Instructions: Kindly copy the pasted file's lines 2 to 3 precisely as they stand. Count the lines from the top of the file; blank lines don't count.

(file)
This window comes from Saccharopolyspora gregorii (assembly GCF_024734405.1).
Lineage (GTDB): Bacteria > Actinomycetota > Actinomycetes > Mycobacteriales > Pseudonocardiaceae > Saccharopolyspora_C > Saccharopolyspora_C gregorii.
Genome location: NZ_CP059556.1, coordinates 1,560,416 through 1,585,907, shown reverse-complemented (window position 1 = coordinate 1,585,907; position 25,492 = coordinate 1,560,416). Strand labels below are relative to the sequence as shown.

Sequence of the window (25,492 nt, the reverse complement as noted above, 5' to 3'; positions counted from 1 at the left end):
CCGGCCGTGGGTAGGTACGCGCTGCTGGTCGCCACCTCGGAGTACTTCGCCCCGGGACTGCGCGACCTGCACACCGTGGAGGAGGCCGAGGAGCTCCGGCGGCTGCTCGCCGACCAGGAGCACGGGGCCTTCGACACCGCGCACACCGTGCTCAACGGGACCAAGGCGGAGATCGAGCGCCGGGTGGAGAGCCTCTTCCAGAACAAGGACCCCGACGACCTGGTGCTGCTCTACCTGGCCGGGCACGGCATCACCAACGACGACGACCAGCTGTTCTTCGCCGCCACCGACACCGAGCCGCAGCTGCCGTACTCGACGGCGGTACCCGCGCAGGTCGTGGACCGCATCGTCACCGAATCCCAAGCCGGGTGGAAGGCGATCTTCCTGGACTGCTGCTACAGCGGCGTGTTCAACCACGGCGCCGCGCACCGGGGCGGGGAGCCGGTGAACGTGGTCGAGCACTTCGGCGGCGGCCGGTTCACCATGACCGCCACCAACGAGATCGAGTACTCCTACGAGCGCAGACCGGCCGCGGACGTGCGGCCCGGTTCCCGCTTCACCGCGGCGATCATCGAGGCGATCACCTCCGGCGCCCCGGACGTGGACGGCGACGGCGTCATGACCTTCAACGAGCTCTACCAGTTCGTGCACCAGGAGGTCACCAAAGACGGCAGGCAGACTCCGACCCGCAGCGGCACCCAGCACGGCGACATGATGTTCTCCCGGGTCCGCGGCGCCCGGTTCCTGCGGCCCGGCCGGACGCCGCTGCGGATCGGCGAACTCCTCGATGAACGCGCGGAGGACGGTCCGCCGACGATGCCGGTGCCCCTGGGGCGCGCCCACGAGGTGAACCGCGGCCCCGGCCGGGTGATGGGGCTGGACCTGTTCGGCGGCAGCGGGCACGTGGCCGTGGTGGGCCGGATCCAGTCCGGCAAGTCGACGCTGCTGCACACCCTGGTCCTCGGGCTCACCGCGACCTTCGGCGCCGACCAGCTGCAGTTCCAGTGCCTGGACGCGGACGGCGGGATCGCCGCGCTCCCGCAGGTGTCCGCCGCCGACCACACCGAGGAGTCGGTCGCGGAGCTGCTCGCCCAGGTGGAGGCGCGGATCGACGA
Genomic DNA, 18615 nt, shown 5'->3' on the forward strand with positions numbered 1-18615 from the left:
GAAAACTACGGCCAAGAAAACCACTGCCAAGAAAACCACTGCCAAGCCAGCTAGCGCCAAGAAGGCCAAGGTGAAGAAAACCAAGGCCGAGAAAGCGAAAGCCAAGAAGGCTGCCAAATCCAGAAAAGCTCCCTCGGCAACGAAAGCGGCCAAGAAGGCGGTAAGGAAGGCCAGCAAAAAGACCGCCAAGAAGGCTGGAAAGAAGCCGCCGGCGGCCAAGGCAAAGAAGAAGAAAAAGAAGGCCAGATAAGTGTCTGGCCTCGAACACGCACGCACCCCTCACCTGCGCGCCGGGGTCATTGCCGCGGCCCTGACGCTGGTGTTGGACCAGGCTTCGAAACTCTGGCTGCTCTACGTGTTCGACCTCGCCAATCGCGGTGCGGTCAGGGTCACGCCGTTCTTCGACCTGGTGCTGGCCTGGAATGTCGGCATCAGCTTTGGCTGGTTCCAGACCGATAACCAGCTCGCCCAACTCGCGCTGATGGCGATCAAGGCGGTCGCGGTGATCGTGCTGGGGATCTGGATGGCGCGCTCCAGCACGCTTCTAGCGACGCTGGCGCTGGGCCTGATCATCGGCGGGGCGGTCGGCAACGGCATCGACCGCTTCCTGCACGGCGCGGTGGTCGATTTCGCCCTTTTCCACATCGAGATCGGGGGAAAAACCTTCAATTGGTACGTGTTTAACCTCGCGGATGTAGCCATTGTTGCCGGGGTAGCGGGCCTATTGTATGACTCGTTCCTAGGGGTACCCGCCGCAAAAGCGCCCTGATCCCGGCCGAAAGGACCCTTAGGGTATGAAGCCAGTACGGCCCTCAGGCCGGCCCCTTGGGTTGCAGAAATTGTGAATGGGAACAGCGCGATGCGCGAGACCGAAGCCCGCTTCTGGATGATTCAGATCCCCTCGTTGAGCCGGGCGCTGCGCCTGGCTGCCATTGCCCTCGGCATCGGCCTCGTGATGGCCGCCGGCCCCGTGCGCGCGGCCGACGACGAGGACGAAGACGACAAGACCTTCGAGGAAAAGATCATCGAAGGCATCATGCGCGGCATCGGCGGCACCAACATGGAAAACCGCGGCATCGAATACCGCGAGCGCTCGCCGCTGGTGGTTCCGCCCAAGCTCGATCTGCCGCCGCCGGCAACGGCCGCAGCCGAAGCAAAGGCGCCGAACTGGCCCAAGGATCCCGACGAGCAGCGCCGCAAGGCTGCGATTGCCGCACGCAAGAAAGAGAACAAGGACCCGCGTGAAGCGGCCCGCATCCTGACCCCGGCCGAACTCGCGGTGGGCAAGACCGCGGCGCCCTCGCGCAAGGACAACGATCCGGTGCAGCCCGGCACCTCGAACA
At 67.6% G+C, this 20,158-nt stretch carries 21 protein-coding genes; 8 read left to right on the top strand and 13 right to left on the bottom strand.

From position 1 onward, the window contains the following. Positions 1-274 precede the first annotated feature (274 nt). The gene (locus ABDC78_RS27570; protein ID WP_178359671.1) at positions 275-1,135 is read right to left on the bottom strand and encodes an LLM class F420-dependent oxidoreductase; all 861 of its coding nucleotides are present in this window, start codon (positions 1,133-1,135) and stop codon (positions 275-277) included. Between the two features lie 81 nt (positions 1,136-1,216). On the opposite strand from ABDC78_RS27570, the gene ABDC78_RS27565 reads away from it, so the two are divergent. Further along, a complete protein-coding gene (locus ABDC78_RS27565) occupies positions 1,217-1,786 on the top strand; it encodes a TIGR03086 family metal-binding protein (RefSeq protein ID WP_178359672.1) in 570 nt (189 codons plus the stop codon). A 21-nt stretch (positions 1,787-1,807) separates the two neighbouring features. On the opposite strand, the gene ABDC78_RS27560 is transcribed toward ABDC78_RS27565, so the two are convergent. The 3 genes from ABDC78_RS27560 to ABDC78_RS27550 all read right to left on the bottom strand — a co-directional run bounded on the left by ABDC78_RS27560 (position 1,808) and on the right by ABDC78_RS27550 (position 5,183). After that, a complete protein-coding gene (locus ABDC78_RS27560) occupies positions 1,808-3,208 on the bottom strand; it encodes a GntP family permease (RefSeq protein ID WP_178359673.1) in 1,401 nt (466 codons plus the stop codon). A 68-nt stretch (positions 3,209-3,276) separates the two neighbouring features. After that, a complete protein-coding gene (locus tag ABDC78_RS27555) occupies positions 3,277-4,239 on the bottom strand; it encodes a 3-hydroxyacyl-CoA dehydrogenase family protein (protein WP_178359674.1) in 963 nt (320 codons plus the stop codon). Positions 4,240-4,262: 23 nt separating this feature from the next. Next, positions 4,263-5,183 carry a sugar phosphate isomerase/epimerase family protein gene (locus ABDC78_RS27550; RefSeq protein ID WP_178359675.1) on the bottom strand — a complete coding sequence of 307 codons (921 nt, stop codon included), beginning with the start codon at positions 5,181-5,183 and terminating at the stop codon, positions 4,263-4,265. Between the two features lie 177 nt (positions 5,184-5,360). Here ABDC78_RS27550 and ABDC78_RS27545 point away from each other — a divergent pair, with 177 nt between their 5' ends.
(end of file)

Lineage (GTDB): Bacteria > Actinomycetota > Actinomycetes > Mycobacteriales > Pseudonocardiaceae > Saccharopolyspora_C > Saccharopolyspora_C gregorii.
Genome location: NZ_CP059556.1, coordinates 1,560,416 through 1,585,907, shown reverse-complemented (window position 1 = coordinate 1,585,907; position 25,492 = coordinate 1,560,416). Strand labels below are relative to the sequence as shown.